It probably means "of two generations". King Hoel of Brittany. MS; besekys. Perhaps Sir Valiant line Iwain son of Urien and Morgan le Fay. H reads lone and translates the line "I praise God for this contribution" H, p. Not rankes men but renkes paths from OF renc. From the Greek for "appearance" or "manifestation," it is the feast on January 6, commemorating the coming of the Magi to see the child Jesus and symbolizing the "manifestation" of the newborn savior to the whole world OED.
The old Roman road leading from the southern coast by way of London to Cardigan in Wales. MS: nyghttes. MS: sex sum of six. In either case the number given [in the MS] is inconsistent with that of line 81, where the Senator arrives with a company of sixteen" K, p. A town in Yorkshire, identified with the Roman cataractonium.
One of the "cinque ports," Sandwich is the site of the Church of St. Peter where curfew, now ceremonial, was rung. One of the principal passes through the French Alps into Italy. MS: waye. H emends to Arcage, the OF spelling of Arcadia. Ambyganye, she suggests, could be Albania. This is an odd location in the context, but the suggested emendations are not persuasive. Bayonne Beune is in southwestern France. In The Travels of Sir John Mandeville a famous fourteenth century book of fictitious travels, presented as a true account , Prester John is said to be the Emperor of India, allied by marriage to the great Khan of China.
The legend was probably based on reports of Christian communities which actually did exist in the East. Pamphile is a region of Asia Minor. MS: werdez. Bj, K, H read wer[l]de?. MS: Twys. MS: Hukes. K emends to Hekes. H accepts. I have followed K. I have not included the line. Be notes MS at, but prints it. I have retained the MS reading as do Br and K. H deletes the word, explaining that the scribe miscopied the following to which he then corrected by writing to but failed to cross out the at.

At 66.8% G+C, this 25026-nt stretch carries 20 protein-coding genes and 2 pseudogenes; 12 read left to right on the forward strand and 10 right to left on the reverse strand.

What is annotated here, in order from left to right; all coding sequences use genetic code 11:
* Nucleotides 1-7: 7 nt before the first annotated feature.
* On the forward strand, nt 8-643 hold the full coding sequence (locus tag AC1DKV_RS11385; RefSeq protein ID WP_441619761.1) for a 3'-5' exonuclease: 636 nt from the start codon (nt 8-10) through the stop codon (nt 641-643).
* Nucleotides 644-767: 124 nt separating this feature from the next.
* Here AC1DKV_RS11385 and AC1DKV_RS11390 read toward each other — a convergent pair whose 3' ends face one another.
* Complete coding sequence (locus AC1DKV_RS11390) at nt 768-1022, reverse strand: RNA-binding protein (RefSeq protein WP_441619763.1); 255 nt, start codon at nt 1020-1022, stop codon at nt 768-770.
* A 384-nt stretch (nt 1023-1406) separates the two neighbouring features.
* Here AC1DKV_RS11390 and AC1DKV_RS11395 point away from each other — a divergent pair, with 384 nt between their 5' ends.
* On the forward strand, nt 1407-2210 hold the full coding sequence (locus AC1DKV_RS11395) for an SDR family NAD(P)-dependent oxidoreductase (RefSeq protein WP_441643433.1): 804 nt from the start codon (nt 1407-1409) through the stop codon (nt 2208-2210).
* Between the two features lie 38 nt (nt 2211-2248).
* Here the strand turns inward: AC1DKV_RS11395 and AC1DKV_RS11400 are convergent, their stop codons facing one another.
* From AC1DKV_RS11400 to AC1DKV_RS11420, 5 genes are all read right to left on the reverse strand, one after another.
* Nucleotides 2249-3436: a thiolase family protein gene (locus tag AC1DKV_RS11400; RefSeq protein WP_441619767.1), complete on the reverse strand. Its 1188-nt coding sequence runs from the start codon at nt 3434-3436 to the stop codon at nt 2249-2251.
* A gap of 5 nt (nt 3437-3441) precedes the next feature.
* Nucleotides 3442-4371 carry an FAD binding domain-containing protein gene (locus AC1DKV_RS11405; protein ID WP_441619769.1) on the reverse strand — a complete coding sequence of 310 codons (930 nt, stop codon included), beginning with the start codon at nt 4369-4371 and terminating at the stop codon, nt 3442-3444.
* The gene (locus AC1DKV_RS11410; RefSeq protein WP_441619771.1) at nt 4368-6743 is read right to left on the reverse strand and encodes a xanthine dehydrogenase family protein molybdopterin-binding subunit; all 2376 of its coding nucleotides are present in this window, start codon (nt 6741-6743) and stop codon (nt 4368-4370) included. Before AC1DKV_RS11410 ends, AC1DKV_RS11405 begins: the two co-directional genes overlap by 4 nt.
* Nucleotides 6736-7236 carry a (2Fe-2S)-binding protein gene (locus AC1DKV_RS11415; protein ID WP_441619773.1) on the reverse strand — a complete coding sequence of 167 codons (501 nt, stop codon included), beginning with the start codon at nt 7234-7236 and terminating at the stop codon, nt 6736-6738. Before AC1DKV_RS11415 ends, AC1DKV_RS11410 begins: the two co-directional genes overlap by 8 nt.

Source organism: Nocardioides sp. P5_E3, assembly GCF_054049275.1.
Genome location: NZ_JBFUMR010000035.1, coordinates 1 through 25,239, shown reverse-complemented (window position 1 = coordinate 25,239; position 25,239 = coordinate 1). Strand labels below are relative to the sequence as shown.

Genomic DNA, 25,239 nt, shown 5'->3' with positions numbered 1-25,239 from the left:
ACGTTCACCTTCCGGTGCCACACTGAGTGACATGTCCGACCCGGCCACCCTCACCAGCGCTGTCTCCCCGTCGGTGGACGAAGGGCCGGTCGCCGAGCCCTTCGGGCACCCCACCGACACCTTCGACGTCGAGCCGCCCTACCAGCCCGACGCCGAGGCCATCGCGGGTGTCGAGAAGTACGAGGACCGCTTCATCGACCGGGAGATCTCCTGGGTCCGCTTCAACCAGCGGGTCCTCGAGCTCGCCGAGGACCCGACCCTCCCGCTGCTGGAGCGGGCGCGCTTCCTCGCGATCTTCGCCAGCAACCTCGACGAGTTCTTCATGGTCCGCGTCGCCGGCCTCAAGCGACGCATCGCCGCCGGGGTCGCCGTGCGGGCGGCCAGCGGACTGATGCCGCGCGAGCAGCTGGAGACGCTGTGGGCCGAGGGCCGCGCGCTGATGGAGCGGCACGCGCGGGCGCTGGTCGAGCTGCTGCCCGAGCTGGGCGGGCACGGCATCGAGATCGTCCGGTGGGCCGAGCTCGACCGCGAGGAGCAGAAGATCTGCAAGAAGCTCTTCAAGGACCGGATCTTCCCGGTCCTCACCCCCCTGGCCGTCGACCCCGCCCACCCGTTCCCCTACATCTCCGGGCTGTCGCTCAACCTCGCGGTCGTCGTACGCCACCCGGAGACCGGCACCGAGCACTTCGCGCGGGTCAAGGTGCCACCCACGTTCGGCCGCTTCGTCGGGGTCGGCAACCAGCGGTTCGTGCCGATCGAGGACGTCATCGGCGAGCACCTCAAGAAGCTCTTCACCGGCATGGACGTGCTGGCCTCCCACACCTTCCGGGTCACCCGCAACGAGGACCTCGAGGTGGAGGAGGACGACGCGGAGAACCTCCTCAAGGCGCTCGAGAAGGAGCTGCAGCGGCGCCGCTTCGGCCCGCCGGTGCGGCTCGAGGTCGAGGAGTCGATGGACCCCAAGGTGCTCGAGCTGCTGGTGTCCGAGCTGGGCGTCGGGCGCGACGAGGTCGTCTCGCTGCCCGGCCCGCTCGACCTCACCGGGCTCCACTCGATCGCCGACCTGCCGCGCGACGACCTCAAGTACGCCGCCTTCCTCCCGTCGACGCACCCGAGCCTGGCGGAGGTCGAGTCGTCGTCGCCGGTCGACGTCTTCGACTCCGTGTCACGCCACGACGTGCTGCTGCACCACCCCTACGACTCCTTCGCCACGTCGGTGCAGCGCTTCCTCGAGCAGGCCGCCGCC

Rapped, H suggests, means "barked," not dashed to earth, which is inconsistent with the flying posture. MS: brynge. H suggests breen, meaning "frighten, terrify.
Br follows MS. The seven liberal arts grammar, rhetoric, logic, which were the trivium, and arithmetic, geometry, astronomy, music, which were the quadrivium ; these were the basis of Medieval education. K and H disagree, but I have followed Be. MS: taschesesede. Br: tachesesede. A member of the Knights Templar, a military order founded c.
The order was suppressed in The country around Cotentin, a peninsula on the coast of Normandy. See also line
Stanzaic Morte Arthur and Alliterative Morte Arthure: Introduction
External links 4 History The author of the poem is unknown. The only manuscript source for the Morte Arthure is the Lincoln Thornton Manuscript written sometime in the midth century by Robert Thornton , who copied an older text, now lost, which presumably derived from south-west Lincolnshire. Some parts do not have a clear source and may have originated with the poet. The stress placed on chivalric duty in the contemporary Sir Gawain and the Green Knight is in the Morte Arthure of a more practical nature and has more to do with personal loyalty. Also the Morte Arthure is less clearly part of the romance genre than Sir Gawain and other Arthurian poems and more like a chronicle of the times.
The Alliterative Morte Arthure Background
History[ edit ] The author of the poem is unknown. The only manuscript source for the Morte Arthure is the Lincoln Thornton Manuscript written sometime in the midth century by Robert Thornton , who copied an older text, now lost, which presumably derived from south-west Lincolnshire. Some parts do not have a clear source and may have originated with the poet. The stress placed on chivalric duty in the contemporary Sir Gawain and the Green Knight is in the Morte Arthure of a more practical nature and has more to do with personal loyalty.
The Alliterative Morte Arthure: A Critical Edition
An Alliterative Poem of the Fourteenth Century. Be: Larry D. Benson, ed. Bj: Erik Bjorkman, ed. Morte Arthure. Alt- und mittelenglische Texte, 9.
Alliterative Morte Arthure, Part I